I originally developed these instructions as a sidebar for my gigantic tutorial: Play or Encode High-Quality Video and Audio – with FFmpeg and mpv
However, customizing Terminal is broadly useful for many applications, which is why I'm posting this in the general discussion.
Raspbian's default Terminal behavior is lacking in two significant ways:
Terminal's default window size is much too small on higher-resolution displays. This is especially true on a 1080p monitor.
Terminal does not recognize the "standard" keyboard shortcuts for copy and paste: CTRL + C
and CTRL + V
. Instead, it uses the obscure and cumbersome combination of CTRL + SHIFT + C
and CTRL + SHIFT + V
. This is especially frustrating because all the other major programs on the Raspberry recognize the standard shortcuts. For example, in order to copy and paste the nearly 100 command lines in my tutorial, you would have to constantly switch your keyboard shortcut method back and forth for every single line. Or, you would have to constantly right-click in Terminal to access paste. Both of these mistake-prone methods are begging for a slip of the mouse or keyboard.
My attitude toward computers is quite simple: They're not here to train me – I'm here to train them! Sometimes you have no choice but to allow them to "train" you – that's an inevitable part of the learning process. But having to constantly alter your behavior for an extremely common task is pretty insane.
Some of you may be thinking: "Why not simply go to Edit | Preferences in Terminal and change the settings?" Although that will work for the default window size, there's a bug in Terminal that replaces the keyboard shortcut code with gibberish if you change it in the preferences. That method will therefore not work. Here's a screenshot to prove what I'm talking about (I will submit a bug report on this in the next few days):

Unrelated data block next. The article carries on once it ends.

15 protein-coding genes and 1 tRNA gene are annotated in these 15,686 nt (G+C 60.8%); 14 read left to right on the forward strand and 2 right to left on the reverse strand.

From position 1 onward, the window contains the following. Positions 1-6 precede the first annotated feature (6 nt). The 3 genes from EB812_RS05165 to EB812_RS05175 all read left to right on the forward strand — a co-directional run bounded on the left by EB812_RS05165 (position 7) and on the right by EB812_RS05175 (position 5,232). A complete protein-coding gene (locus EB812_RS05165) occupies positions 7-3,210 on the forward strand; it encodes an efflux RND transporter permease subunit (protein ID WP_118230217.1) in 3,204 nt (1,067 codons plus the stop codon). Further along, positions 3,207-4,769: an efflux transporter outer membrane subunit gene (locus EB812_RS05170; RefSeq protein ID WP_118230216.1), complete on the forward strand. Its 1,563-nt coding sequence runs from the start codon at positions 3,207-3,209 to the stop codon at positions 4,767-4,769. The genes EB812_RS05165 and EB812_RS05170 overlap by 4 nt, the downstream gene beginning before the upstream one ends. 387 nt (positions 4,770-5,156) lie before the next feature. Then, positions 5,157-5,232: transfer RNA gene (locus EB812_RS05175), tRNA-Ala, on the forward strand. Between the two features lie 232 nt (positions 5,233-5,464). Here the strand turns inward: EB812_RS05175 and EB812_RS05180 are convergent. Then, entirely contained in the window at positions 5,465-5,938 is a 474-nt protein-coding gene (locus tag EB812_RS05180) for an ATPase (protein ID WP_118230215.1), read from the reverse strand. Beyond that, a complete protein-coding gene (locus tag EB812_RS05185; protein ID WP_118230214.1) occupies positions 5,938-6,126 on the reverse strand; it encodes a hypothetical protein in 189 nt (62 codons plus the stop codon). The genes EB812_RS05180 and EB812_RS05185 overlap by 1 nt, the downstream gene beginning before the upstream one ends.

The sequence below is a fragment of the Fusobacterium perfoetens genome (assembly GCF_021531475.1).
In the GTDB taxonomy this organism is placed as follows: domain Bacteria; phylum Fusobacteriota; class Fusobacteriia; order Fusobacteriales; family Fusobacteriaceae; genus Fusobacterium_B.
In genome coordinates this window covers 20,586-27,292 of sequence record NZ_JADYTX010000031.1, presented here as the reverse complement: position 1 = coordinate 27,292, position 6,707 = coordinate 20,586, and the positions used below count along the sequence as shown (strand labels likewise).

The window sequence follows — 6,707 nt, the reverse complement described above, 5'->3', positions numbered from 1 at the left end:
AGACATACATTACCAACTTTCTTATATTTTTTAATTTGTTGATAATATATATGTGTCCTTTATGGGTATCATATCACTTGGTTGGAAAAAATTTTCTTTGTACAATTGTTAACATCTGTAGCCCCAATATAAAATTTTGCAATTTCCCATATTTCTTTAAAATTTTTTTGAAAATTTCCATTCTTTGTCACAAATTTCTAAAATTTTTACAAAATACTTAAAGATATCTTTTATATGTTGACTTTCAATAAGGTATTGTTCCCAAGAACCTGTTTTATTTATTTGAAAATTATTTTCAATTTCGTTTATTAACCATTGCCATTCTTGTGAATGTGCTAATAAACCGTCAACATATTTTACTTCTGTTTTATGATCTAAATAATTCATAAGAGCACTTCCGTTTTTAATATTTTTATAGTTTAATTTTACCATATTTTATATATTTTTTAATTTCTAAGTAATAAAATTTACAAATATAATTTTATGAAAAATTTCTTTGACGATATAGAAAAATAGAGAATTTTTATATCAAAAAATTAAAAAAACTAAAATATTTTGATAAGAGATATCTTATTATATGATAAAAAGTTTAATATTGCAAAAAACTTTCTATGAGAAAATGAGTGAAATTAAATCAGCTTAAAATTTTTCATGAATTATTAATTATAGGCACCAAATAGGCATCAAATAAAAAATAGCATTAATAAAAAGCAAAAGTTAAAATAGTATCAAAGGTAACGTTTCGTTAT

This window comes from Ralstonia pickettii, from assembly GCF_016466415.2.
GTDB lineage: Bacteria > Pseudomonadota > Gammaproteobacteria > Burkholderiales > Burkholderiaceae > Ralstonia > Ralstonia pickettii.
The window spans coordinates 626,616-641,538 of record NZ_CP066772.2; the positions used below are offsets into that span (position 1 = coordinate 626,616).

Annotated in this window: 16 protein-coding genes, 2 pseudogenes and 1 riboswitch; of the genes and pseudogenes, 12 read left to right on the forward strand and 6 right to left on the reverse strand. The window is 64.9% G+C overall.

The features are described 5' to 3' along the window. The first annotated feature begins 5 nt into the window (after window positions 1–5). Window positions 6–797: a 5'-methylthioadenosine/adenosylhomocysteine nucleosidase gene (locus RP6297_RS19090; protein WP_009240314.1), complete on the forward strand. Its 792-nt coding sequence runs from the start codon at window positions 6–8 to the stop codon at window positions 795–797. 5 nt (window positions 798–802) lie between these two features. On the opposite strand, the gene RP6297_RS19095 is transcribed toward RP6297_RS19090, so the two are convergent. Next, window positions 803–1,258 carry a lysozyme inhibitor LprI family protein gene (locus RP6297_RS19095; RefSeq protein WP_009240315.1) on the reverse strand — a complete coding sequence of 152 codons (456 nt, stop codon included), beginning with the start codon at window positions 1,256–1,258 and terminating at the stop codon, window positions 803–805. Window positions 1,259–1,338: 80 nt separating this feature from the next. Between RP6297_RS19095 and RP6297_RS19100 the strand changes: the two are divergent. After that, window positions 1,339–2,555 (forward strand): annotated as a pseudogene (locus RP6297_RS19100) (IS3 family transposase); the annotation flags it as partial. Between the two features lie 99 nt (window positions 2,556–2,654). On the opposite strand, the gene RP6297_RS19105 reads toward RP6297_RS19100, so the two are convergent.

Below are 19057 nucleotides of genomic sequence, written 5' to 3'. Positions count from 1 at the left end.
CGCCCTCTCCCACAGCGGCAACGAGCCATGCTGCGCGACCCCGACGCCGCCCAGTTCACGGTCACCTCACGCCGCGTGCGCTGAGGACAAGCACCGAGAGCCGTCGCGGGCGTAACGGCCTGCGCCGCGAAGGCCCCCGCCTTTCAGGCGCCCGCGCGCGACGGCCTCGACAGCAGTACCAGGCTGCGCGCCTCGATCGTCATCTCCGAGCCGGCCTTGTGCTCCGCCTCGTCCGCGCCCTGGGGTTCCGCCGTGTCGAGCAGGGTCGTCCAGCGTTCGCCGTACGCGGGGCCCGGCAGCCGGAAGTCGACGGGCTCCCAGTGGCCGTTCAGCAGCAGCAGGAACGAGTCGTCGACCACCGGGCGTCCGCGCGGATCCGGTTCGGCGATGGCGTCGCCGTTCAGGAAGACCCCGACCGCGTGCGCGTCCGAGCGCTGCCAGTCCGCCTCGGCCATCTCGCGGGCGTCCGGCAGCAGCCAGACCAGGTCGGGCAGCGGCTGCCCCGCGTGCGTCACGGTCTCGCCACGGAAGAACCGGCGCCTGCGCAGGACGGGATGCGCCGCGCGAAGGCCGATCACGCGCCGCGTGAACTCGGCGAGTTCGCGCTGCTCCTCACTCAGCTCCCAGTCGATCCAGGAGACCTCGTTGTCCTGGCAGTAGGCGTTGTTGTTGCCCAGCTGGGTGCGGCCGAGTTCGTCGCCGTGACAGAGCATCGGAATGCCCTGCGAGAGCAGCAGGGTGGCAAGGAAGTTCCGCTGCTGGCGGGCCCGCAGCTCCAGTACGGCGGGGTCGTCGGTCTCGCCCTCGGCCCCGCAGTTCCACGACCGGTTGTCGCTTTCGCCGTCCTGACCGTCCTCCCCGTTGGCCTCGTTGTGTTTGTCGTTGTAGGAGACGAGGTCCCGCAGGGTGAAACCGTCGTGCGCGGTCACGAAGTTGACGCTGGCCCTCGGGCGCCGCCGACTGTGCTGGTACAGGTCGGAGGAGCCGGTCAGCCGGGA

Fortunately, you can sidestep that bug by directly editing the "lxterminal.conf" file. It's very simple:
Open File Manager; copy and paste the following path directly into the address bar; hit Enter:
Right-click the file named "lxterminal.conf" and click Text Editor.
There are 4 lines that need minor editing – make the simple changes illustrated below in my graphic and you're all set! Save the file when you're done.
The values of 115 and 50 for the column and row sizes are only optimal on a 1080p monitor. If your display has a lower resolution, you'll have to use lower values. To determine the best size for your screen, hover your mouse over the side and bottom edges of your Terminal window. When it turns into a double-arrow, click and hold – then drag the window's border in and out until you find the most desirable size (an overlay will appear that displays the window's current dimensions).
When editing the file, use a capital "C" in <CTRL>C and a capital "V" in <CTRL>V. My testing indicated it's not case-sensitive, but you might as well use Terminal's existing convention for key assignments.
If you make a mistake at any time – or simply wish to restore Terminal's default settings – there's a simple trick: Delete the "lxterminal.conf" file! The next time you open Terminal, the Raspbian operating system will automatically reconstitute the file with its original default settings! Caution: I have verified that Raspbian Stretch behaves in this manner – but if you still have an older operating system, such as Raspbian Jessie, I can't guarantee how it might behave. So play it safe and make a backup copy of the file before you delete it!
Finally, for the benefit of my tutorial users, here's what the optimal layout should look like once you've gotten Terminal properly customized. To view this image at full resolution, right-click and select "open image in new tab":